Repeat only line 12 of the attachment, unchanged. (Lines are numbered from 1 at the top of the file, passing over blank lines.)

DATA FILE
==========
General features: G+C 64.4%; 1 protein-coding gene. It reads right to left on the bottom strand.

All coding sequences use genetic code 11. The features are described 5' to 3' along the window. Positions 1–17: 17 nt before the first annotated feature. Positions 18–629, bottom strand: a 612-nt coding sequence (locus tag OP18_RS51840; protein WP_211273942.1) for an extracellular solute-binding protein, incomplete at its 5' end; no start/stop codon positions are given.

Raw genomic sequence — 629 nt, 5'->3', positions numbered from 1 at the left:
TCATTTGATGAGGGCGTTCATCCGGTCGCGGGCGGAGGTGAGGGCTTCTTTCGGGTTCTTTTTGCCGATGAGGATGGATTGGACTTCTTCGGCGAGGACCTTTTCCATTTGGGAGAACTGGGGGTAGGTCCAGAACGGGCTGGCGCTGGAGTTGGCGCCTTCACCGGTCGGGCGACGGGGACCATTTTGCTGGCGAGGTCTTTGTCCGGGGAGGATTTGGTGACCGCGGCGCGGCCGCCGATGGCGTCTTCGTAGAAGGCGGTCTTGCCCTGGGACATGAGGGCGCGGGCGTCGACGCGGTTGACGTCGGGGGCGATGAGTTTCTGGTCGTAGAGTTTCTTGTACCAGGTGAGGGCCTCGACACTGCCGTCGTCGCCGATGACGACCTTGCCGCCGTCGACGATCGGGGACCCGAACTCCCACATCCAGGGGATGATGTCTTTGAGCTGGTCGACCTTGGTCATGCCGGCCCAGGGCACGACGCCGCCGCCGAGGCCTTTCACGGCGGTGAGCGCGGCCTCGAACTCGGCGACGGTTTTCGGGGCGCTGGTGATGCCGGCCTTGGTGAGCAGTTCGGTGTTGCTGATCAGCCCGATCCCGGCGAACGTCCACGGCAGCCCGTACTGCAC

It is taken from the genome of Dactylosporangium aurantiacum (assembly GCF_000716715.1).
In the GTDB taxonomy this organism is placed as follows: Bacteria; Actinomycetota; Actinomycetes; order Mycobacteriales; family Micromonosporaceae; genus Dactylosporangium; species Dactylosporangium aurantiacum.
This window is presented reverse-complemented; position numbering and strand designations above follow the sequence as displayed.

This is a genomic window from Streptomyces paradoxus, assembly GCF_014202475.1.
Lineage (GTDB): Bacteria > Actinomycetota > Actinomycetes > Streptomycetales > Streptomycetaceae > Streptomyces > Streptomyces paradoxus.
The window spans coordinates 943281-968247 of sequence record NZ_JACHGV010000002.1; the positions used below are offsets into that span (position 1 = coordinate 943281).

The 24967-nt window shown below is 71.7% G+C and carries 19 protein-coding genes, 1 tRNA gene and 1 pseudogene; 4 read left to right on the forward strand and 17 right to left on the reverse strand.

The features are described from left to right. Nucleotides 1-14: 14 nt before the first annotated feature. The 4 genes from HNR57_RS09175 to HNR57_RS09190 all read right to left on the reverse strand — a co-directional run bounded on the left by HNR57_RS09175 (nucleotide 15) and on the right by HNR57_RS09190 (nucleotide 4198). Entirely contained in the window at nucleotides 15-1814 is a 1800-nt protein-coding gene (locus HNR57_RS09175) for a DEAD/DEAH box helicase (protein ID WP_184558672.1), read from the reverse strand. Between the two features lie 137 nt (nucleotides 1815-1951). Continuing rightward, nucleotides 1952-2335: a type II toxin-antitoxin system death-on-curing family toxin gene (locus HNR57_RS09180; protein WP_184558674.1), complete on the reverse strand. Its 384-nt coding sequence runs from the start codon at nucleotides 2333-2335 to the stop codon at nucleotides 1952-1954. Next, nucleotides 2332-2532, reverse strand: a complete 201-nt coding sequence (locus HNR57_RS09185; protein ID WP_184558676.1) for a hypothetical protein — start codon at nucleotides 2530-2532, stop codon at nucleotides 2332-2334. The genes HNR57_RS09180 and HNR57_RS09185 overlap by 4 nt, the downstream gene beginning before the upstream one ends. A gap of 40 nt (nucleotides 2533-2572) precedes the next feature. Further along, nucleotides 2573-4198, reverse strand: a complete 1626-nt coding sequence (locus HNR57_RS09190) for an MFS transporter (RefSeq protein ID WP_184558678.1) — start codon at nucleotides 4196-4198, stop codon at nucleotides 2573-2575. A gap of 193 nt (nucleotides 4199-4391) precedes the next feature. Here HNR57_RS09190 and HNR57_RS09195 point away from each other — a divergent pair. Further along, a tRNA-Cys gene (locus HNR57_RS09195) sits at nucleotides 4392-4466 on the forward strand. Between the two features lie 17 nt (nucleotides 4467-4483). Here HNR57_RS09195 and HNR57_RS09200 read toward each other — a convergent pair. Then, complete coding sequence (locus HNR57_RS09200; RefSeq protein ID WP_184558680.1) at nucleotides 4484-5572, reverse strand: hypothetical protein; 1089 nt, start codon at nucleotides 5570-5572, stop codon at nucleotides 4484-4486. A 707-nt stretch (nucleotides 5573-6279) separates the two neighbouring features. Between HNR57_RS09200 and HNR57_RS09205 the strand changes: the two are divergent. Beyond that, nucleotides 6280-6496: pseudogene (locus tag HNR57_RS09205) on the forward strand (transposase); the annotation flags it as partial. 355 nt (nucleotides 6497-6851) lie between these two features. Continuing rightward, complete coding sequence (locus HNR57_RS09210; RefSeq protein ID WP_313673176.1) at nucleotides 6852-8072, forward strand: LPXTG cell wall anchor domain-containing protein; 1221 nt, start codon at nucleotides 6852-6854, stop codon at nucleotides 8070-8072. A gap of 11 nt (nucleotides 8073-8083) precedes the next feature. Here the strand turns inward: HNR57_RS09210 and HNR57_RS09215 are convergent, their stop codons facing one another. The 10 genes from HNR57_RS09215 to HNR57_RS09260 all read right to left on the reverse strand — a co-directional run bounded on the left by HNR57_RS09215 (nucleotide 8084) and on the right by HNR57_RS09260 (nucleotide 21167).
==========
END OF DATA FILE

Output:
The features are described from left to right. Nucleotides 1-14: 14 nt before the first annotated feature. The 4 genes from HNR57_RS09175 to HNR57_RS09190 all read right to left on the reverse strand — a co-directional run bounded on the left by HNR57_RS09175 (nucleotide 15) and on the right by HNR57_RS09190 (nucleotide 4198). Entirely contained in the window at nucleotides 15-1814 is a 1800-nt protein-coding gene (locus HNR57_RS09175) for a DEAD/DEAH box helicase (protein ID WP_184558672.1), read from the reverse strand. Between the two features lie 137 nt (nucleotides 1815-1951). Continuing rightward, nucleotides 1952-2335: a type II toxin-antitoxin system death-on-curing family toxin gene (locus HNR57_RS09180; protein WP_184558674.1), complete on the reverse strand. Its 384-nt coding sequence runs from the start codon at nucleotides 2333-2335 to the stop codon at nucleotides 1952-1954. Next, nucleotides 2332-2532, reverse strand: a complete 201-nt coding sequence (locus HNR57_RS09185; protein ID WP_184558676.1) for a hypothetical protein — start codon at nucleotides 2530-2532, stop codon at nucleotides 2332-2334. The genes HNR57_RS09180 and HNR57_RS09185 overlap by 4 nt, the downstream gene beginning before the upstream one ends. A gap of 40 nt (nucleotides 2533-2572) precedes the next feature. Further along, nucleotides 2573-4198, reverse strand: a complete 1626-nt coding sequence (locus HNR57_RS09190) for an MFS transporter (RefSeq protein ID WP_184558678.1) — start codon at nucleotides 4196-4198, stop codon at nucleotides 2573-2575. A gap of 193 nt (nucleotides 4199-4391) precedes the next feature. Here HNR57_RS09190 and HNR57_RS09195 point away from each other — a divergent pair. Further along, a tRNA-Cys gene (locus HNR57_RS09195) sits at nucleotides 4392-4466 on the forward strand. Between the two features lie 17 nt (nucleotides 4467-4483). Here HNR57_RS09195 and HNR57_RS09200 read toward each other — a convergent pair. Then, complete coding sequence (locus HNR57_RS09200; RefSeq protein ID WP_184558680.1) at nucleotides 4484-5572, reverse strand: hypothetical protein; 1089 nt, start codon at nucleotides 5570-5572, stop codon at nucleotides 4484-4486. A 707-nt stretch (nucleotides 5573-6279) separates the two neighbouring features. Between HNR57_RS09200 and HNR57_RS09205 the strand changes: the two are divergent. Beyond that, nucleotides 6280-6496: pseudogene (locus tag HNR57_RS09205) on the forward strand (transposase); the annotation flags it as partial. 355 nt (nucleotides 6497-6851) lie between these two features. Continuing rightward, complete coding sequence (locus HNR57_RS09210; RefSeq protein ID WP_313673176.1) at nucleotides 6852-8072, forward strand: LPXTG cell wall anchor domain-containing protein; 1221 nt, start codon at nucleotides 6852-6854, stop codon at nucleotides 8070-8072. A gap of 11 nt (nucleotides 8073-8083) precedes the next feature. Here the strand turns inward: HNR57_RS09210 and HNR57_RS09215 are convergent, their stop codons facing one another. The 10 genes from HNR57_RS09215 to HNR57_RS09260 all read right to left on the reverse strand — a co-directional run bounded on the left by HNR57_RS09215 (nucleotide 8084) and on the right by HNR57_RS09260 (nucleotide 21167).